Tuesday, 19 September 2017

A Taste of West Cork

 One of my sons-in-law, who is Irish, suggested we join them on holiday in West Cork for a few days last week.  So we did, and found ourselves in a powerful and beautiful landscape. 

I visited West Cork once when I was a teenager, but had not wanted to return,  because it seemed to me then a sad place for all its loveliness, and somehow haunted by ghosts.    In the Great Irish famines of the 1840s, this was the area where more people died of starvation than anywhere else in Ireland.  

This time, though, it felt quite different. West Cork is now popular with the kind of tourists who appreciate art, music and good food. The  tourist development, (such as it is), is pleasant and low key, but there's money about, and luxuries in the shops. Best of all, the feeling of being abandoned at the end of the world has vanished. It is not that the victims have been forgotten; in fact, the heritage centre in the town of Skibbereen offers a deeply moving description of those terrible times, and brings into focus the people who lived through the nightmare.  Here's one corner of that exhibition, featuring a famous folk song first sung by the West Cork refugees in the 1840s.    

The museum had a recording of an old fellow singing the song, but here's Don Stiffe's version, which I like (below), and you may also know Sinead O'Connor's.  The words are never quite the same each time I've heard it; I think they're making it gradually less angry than the original.

So the prosperity and tourism have cheered West Cork up, but haven't blighted the landscape, which is still astoundingly beautiful.  The weather can easily change every few minutes, creating a kaleidoscopic succession of colour and lighting effects over intricate scenes of water, hills, cliffs, fields and flowers. 

 So here are a few pictures I took in the corner of West Cork that starts on the tiny Sherkin Island, about ten minutes from the village of Baltimore.  

 The type of rock you see everywhere is called Devonian Old Red Sandstone, although it doesn't look very red to me. It creates this craggy landscape, great for rock pools and crabbing, where I could have spent hours as a child.  

Sherkin Island's biggest white-sand beach, Trá Bán, is dotted with coloured stones and yellow shells, which glow out of the sand like little suns.  

Here's another view of Trá Bán over some rocks - the water is almost tropically blue.  The only footprints on the sand, apart from ours,  were made by birds.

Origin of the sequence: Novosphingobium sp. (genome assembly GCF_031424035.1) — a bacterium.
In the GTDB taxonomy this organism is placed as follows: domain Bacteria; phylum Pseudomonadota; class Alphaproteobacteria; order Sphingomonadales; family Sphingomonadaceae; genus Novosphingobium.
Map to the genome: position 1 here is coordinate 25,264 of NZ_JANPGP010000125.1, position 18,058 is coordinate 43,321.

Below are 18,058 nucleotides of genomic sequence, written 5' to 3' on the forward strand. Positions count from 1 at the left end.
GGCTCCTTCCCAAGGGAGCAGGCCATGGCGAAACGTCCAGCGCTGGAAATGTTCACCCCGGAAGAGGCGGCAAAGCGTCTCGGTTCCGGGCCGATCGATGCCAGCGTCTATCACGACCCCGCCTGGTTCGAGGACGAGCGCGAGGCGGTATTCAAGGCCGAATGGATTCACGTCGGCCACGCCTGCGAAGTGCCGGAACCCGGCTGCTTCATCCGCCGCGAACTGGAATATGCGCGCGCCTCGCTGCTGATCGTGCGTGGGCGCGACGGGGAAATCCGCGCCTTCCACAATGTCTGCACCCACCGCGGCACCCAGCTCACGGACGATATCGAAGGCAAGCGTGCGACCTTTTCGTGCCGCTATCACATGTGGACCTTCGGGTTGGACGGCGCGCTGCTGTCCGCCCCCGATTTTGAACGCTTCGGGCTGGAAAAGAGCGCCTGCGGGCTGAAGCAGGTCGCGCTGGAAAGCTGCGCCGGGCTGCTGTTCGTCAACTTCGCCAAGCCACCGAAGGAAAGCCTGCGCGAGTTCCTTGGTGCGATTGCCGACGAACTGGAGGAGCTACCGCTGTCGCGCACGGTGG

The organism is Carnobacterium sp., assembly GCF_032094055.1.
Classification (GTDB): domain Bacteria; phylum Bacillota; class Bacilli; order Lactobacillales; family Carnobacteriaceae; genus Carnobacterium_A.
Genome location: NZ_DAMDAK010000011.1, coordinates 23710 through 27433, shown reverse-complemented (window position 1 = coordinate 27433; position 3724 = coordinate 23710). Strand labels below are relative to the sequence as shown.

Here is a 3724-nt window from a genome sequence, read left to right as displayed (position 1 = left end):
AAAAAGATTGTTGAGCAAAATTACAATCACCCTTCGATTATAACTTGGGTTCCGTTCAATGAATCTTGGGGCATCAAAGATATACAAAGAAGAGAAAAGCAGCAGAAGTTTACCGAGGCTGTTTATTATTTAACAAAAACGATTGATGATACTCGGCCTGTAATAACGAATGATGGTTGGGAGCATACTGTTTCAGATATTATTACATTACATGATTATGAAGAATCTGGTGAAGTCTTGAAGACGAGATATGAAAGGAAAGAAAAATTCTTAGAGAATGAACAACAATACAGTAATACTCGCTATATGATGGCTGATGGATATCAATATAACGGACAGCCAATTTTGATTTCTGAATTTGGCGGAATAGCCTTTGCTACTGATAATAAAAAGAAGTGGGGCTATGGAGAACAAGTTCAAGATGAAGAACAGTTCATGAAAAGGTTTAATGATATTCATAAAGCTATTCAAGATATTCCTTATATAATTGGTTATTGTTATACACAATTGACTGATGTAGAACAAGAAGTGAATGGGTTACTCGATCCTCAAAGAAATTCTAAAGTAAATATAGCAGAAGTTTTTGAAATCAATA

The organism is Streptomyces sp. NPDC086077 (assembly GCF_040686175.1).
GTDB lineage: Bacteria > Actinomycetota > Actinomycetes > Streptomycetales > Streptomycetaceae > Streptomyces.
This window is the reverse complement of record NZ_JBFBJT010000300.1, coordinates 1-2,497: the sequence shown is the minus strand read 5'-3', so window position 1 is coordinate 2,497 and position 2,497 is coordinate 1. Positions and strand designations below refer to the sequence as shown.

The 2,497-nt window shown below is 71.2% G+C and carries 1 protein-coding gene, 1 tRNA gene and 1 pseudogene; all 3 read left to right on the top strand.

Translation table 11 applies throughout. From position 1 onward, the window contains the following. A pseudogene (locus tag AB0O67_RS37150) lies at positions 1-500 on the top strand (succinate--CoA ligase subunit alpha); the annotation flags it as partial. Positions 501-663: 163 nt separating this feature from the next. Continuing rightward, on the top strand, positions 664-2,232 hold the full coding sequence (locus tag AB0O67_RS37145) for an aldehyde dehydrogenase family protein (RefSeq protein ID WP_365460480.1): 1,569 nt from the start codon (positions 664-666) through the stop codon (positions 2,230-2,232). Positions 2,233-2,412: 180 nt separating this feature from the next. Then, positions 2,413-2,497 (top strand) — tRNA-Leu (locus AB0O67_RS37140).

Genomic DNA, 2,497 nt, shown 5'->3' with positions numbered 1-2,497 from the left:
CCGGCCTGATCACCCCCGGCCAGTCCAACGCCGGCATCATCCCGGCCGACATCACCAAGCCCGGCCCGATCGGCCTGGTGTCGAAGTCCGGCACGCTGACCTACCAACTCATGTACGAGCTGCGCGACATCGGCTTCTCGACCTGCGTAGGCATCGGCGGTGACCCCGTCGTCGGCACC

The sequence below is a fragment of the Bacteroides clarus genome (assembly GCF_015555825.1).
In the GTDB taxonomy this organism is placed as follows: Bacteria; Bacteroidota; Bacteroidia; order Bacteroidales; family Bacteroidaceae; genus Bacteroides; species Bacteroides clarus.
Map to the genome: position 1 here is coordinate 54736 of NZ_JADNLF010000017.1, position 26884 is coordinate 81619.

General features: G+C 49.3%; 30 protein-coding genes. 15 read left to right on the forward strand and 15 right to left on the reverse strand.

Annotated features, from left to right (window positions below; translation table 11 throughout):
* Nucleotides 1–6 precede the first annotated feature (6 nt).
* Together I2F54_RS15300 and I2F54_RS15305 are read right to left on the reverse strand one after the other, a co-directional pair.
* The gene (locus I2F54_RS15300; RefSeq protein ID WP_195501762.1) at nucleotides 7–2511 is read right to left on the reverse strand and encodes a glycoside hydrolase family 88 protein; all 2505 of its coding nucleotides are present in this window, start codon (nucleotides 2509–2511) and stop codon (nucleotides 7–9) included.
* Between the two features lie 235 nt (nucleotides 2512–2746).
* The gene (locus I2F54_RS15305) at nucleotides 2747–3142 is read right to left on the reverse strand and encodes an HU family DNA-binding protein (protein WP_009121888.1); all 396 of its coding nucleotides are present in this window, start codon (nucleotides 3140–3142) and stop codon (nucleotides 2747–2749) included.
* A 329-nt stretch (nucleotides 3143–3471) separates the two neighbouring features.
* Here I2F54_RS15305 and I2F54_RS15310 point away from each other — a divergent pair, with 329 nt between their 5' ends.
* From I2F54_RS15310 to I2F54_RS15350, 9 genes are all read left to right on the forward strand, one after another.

The path down to the beach is fringed with the red fuschia bushes which are very characteristic of the area. 

This wild coast was always at the mercy of pirates and smugglers.  Sherkin Island's abbey was burned in 1537 by bad men from Waterford, although, to be honest,  O'Driscoll clan who used to rule the place didn't seem all that much better, from what I could make out.

There are a couple of simple pubs on the island. In the older one, this fireplace with Victorian lady tiles is hidden away in a back room. I am sure someone was in love with those ladies to get them brought all the way over from England, even though they look slightly neglected here. 

The ferry sets out from the mainland - a ten minute run. Can you see a faint rainbow to the right?

By the time it arrives, the weather's already changed, the fog's dispersing and the ferry's lit by sun.

It is a ten minute ride back to Baltimore, whose most conspicuous feature is the Beacon, built around 1800 as part of an early warning system surrounding the Irish coast.  It's supposedly known as "Lot's Wife" because it looks like a pillar of salt, but everyone I met called it "The Beacon."  You reach it by climbing a very steep hillside or scrambling up via streams and goat paths.   

On our first visit, the sun came out, the sea was deep blue and the wild flowers glowed red and yellow. 

We returned late the following afternoon when everything seemed to be silver and gold.

Another day, we took a stroll round Loch Hyne.  It's something of a celebrity loch among geographers, for it's a tidal salt-water lake fed by a narrow channel from the sea - so narrow, indeed, that it takes just four hours for the tide to force its way in, but eight hours to go out.  The result is that it contains all kinds of unusual creatures.  The road is public but we met only three cars in a couple of hours, and in places, the wild fuschia bushes were three metres high.

The section of road nearest the loch is heavily wooded - you see the water shining silver on the left.

All was peaceful as the clouds gathered, dropped rain for three minutes, then dispersed.    

Spotted this mischievous warning on a small jetty.  

We ended up wishing we'd spent more time in West Cork, so I hope we'll get back next year.

As it happened we arrived just too late for the annual food festival.  I took a look at the brochure and thought it looked fascinating - here's the link